Whew! That last post sure generated a lot of passionate discussion. I'm still reeling, which is why I am going to give you all a break and write about a favourite topic on a lighter note: dessert.
The stages of summer in the Fraser Valley are defined by whatever lucious berry is in season. In June we have strawberries, with the Catholic Women's League's annual strawberry tea as a high point (delicious tiny little tea sandwiches, my favourite is the wrapped asparagus - and a generous portion of homemade strawberry shortcake). Local strawberries are deep red through and through, juicy and quick to spoil - especially if one buys a large quantity late in the season, then develops a secondary sinus infection thus leaving the berries ignored for two days. I had to compost half of them, but the rest are in the freezer thanks to my husband buckling down and helping me hull them and freeze them on trays individually before putting in ice cream buckets to enjoy late in the year with waffles or cake, or soon, in cooling frozen fruit smoothies.
July is defined by raspberries and blueberries. We have our own small plot of raspberry bushes which we pick from every couple of days and enjoy fresh on our granola, or with french toast. This week my girls and I looked after a friends' farm, and one of our 'jobs' was to pick raspberries from their plentiful bushes for our own use, so we will have extra raspberries in the freezer to make up for the dearth of strawberries this year. Blueberries, I buy in quantity and freeze as well, for blueberry sauce, for muffins, or fresh for a favourite family recipe, Blueberry Creamcheese Pie: fresh blueberries surrounded by sweetened blueberry sauce on a minimal layer of lemon-flavoured cream cheese in a graham wafer crust. The only word to describe it is an old one - toothsome. In my parents' part of the province, sweet purple huckleberries are used instead of blueberries. They make an even better pie.
Blueberries continue into August and when they are done it is time to pick wild blackberries from a favourite secret spot. Ours, unfortunately, has been discovered by earlier and more savvy birds than we, so last year we picked at our friends' farm and enjoyed four gallons of blackberries over the winter. Blackberries coincide with the early apples, so apple-blackberry crisp, a favourite of my husband's is a common dessert in our house come the gold-tinged days of autumn.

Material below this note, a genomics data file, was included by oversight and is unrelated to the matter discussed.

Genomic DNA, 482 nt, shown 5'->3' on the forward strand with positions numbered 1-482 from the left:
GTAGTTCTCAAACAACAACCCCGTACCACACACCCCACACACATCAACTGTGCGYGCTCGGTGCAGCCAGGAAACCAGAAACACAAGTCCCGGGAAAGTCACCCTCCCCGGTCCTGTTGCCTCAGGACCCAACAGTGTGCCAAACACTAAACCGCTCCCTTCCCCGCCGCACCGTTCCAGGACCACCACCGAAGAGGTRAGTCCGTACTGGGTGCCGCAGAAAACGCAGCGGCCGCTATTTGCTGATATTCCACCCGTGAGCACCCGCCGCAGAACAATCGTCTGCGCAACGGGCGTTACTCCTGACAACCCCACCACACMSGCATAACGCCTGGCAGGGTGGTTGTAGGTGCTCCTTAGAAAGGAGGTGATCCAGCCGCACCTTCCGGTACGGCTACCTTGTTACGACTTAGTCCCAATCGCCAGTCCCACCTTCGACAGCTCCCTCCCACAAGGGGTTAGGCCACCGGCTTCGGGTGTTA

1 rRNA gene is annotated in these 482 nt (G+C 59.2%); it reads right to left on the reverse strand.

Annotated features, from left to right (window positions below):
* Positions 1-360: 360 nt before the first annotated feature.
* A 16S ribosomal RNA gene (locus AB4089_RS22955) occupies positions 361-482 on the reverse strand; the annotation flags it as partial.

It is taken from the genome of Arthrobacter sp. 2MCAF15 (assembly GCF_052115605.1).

I include a newly discovered recipe (pictured above) for a dessert I served to friends on Canada's birthday, July 1st. It was so good, it was suggested I put the recipe on my blog. The recipe can also be found in the book Whitewater Cooks at Home, by Shelley Adams (of my hometown). The meringues are crisp on the outside, but chewy and soft in the middle - just the way I like them, and the whipped cream has a slight tang from the sour cream which goes very well with the fruit.
Meringues with Raspberries (or any berry) and Cream
4 egg whites, room temperature
pinch (1 ml) of salt
1 cup (250 ml) sugar
1 tsp (5 ml) cornstarch
1 tsp (5 ml) lemon juice
1 1/2 cups (375 ml)whipping cream
1/4 cup (60 ml) sour cream
3 Tbsp (45 ml) icing sugar (confectioners sugar - the powdered kind)
2 tsp (10 ml) pure vanilla extract
2 cups (500 ml) fresh raspberries
Preheat oven to 225 degrees F (105 degrees celcius).
Make 8 approximately 4 inch (10 cm) circles on 2 sheets of parchment paper by tracing a glass or cookie cutter with a pencil or pen. Flip the paper circles over and place them on 2 baking sheets.
Whip the egg whites and salt until frothy on medium high.
Start adding the sugar 1/4 cup (60 ml) at a time and keep beating until the egg whites form stiff peaks and all the sugar is added. Mix the cornstarch and lemon juice together and fold into egg whites gently.
Spread the meringue onto the traced circles making a little nest shape with the back of a spoon.
Bake for about an hour and a half. You don't want the meringues to brown at all so check them at 20 minutes and turn the oven down if necessary. When done they should be dry and crisp and easy to remove from the parchment paper.
Cool on a rack.
Whip cream for a minute or two then add sour cream, icing sugar and vanilla. Whip to soft peaks.
Assemble the meringues on a big platter or individual plates. Pile the tops up with the cream and then the fruit. You can give them a little dusting of icing sugar if you like.
Enjoy! And happy berry season!